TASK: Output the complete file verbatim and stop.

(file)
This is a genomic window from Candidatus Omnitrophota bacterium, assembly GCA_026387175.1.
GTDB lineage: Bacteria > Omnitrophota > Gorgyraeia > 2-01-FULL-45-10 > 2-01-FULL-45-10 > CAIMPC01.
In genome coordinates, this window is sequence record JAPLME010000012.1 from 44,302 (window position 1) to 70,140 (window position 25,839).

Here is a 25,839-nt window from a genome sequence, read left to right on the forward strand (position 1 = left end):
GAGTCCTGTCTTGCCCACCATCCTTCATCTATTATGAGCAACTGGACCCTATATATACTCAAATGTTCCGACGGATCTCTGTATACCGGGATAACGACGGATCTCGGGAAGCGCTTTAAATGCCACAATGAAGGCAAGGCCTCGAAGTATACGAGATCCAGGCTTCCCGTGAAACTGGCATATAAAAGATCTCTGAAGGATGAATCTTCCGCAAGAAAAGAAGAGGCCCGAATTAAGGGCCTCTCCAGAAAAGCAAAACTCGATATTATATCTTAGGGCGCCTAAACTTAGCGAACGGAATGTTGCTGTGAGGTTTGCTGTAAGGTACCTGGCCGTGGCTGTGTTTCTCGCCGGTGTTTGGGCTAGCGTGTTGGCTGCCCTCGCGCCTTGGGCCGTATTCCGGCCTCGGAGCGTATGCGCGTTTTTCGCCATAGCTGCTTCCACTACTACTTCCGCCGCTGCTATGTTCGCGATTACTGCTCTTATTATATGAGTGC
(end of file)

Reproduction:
This is a genomic window from Candidatus Omnitrophota bacterium, assembly GCA_026387175.1.
GTDB lineage: Bacteria > Omnitrophota > Gorgyraeia > 2-01-FULL-45-10 > 2-01-FULL-45-10 > CAIMPC01.
In genome coordinates, this window is sequence record JAPLME010000012.1 from 44,302 (window position 1) to 70,140 (window position 25,839).

Here is a 25,839-nt window from a genome sequence, read left to right on the forward strand (position 1 = left end):
GAGTCCTGTCTTGCCCACCATCCTTCATCTATTATGAGCAACTGGACCCTATATATACTCAAATGTTCCGACGGATCTCTGTATACCGGGATAACGACGGATCTCGGGAAGCGCTTTAAATGCCACAATGAAGGCAAGGCCTCGAAGTATACGAGATCCAGGCTTCCCGTGAAACTGGCATATAAAAGATCTCTGAAGGATGAATCTTCCGCAAGAAAAGAAGAGGCCCGAATTAAGGGCCTCTCCAGAAAAGCAAAACTCGATATTATATCTTAGGGCGCCTAAACTTAGCGAACGGAATGTTGCTGTGAGGTTTGCTGTAAGGTACCTGGCCGTGGCTGTGTTTCTCGCCGGTGTTTGGGCTAGCGTGTTGGCTGCCCTCGCGCCTTGGGCCGTATTCCGGCCTCGGAGCGTATGCGCGTTTTTCGCCATAGCTGCTTCCACTACTACTTCCGCCGCTGCTATGTTCGCGATTACTGCTCTTATTATATGAGTGC